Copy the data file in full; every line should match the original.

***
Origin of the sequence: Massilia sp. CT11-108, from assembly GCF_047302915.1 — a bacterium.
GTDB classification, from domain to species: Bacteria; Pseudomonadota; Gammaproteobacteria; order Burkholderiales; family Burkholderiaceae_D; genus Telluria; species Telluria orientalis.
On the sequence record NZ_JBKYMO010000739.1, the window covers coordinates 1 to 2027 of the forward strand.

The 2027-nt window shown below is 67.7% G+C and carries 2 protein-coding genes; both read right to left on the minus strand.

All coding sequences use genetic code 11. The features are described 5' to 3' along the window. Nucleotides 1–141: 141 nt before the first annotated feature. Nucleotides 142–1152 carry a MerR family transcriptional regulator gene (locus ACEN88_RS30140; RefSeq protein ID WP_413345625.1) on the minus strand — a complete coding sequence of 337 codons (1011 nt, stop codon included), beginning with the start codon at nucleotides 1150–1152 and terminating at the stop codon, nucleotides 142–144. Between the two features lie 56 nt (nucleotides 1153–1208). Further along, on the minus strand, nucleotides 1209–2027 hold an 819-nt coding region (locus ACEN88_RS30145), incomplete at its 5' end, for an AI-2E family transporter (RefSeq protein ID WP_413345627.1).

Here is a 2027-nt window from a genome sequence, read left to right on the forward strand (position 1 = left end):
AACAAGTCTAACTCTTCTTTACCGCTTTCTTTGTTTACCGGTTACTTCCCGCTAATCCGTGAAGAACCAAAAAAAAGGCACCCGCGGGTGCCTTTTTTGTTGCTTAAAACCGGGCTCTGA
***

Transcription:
Origin of the sequence: Massilia sp. CT11-108, from assembly GCF_047302915.1 — a bacterium.
GTDB classification, from domain to species: Bacteria; Pseudomonadota; Gammaproteobacteria; order Burkholderiales; family Burkholderiaceae_D; genus Telluria; species Telluria orientalis.
On the sequence record NZ_JBKYMO010000739.1, the window covers coordinates 1 to 2027 of the forward strand.

The 2027-nt window shown below is 67.7% G+C and carries 2 protein-coding genes; both read right to left on the minus strand.

All coding sequences use genetic code 11. The features are described 5' to 3' along the window. Nucleotides 1–141: 141 nt before the first annotated feature. Nucleotides 142–1152 carry a MerR family transcriptional regulator gene (locus ACEN88_RS30140; RefSeq protein ID WP_413345625.1) on the minus strand — a complete coding sequence of 337 codons (1011 nt, stop codon included), beginning with the start codon at nucleotides 1150–1152 and terminating at the stop codon, nucleotides 142–144. Between the two features lie 56 nt (nucleotides 1153–1208). Further along, on the minus strand, nucleotides 1209–2027 hold an 819-nt coding region (locus ACEN88_RS30145), incomplete at its 5' end, for an AI-2E family transporter (RefSeq protein ID WP_413345627.1).

Here is a 2027-nt window from a genome sequence, read left to right on the forward strand (position 1 = left end):
AACAAGTCTAACTCTTCTTTACCGCTTTCTTTGTTTACCGGTTACTTCCCGCTAATCCGTGAAGAACCAAAAAAAAGGCACCCGCGGGTGCCTTTTTTGTTGCTTAAAACCGGGCTCTGA